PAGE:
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Mohs micrographic surgery is an advanced surgical technique for removing skin cancers.

It is mainly used in cosmetically sensitive areas of the face to minimise the amount of scarring, while also providing the highest cure rates. It was pioneered by an American Surgeon, Dr Frederich Mohs who gave his name to the technique.

What happens during Mohs micrographic surgery?

Mohs micrographic surgery is performed under local anaesthetic. Your consultant will inject local anaesthetic in and around the area of your skin cancer. Once the area is numb they will remove any visible cancer and a thin layer of skin surrounding the tumour.

The tissue that is removed is then processed in a laboratory so that your consultant can examine it under a microscope. This can take up to one hour, during which time you will wait in a comfortable waiting room. If your consultant finds evidence of cancer cells, another layer of skin will be removed, but only in the precise location where the cancer cells were seen. Your consultant will continue to remove small layers of skin until all the ‘roots’ of the cancer are removed.

Mohs micrographic surgery can be lengthy process since each stage must be prepared and carefully examined. The length of your surgery will depend on the extent of your skin cancer. You should therefore prepare to be there all day.

Once your consultant is happy that all the cancerous cells have been removed they will discuss the best way to reconstruct the wound. There are many ways to do this and most of these options will be discussed with you during your pre-operative consultation.

Going home after Mohs micrographic surgery

Mohs micrographic surgery is usually done as a day case meaning you can go home the day of your surgery. You will not be able to drive so please arrange for someone to take you home when you are discharged.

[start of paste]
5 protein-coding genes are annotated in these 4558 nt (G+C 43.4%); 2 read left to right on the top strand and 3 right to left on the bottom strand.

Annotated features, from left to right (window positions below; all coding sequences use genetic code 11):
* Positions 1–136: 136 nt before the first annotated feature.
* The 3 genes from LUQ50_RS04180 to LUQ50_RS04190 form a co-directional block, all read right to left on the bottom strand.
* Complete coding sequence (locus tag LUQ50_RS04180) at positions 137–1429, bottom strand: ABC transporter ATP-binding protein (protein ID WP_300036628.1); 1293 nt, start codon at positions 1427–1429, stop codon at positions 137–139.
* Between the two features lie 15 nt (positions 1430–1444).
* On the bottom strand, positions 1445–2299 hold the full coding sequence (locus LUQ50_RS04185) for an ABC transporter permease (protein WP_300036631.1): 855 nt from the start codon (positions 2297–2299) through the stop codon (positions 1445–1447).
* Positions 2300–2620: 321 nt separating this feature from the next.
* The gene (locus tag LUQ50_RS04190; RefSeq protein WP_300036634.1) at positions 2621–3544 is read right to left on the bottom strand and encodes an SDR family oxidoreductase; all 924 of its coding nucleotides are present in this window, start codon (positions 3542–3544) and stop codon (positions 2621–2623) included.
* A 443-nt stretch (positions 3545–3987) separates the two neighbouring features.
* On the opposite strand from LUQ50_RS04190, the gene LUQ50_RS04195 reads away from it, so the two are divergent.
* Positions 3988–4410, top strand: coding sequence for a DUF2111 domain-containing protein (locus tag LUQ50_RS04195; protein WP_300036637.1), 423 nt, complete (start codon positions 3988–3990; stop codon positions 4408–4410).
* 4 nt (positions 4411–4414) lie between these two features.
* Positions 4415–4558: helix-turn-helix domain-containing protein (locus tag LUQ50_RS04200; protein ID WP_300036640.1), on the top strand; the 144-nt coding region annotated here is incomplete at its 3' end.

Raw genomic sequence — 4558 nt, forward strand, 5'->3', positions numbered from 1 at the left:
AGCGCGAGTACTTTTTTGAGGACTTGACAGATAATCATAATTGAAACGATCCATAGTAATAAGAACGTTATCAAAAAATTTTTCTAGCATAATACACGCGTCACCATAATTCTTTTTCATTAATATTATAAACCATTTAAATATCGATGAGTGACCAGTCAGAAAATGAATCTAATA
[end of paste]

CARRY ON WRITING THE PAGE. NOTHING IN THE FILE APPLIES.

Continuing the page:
It is likely that you will have a bulky dressing on your wound. Please leave this in place to protect your wound and stop any bleeding. Your consultant will discuss with you how long this need to be kept in place, but commonly it is only needed for the first 24 or 48 hours.

Once the local anaesthetic has worn off the area may be painful. Take over the counter pain relief such as Paracetamol as needed.

You may experience bruising or swelling around your wound. This should ease in a few days.

If you have any stitches you will need to return to our hospital or see your GP have them removed.

Please discuss any return to work with your consultant.

Although the vast majority of cases will be performed without any problems, as with any surgical procedure some of the risks that your consultant will discuss with you include:

  • Scarring
  • Pain
  • Bruising
  • Numbness
  • Infection
  • Bleeding
  • Recurrence of the skin cancer (although with Mohs micrographic surgery, the cure rate is the highest of any surgical treatment)

Why not print this treatment page so that you can discuss any concerns you have with your consultant?

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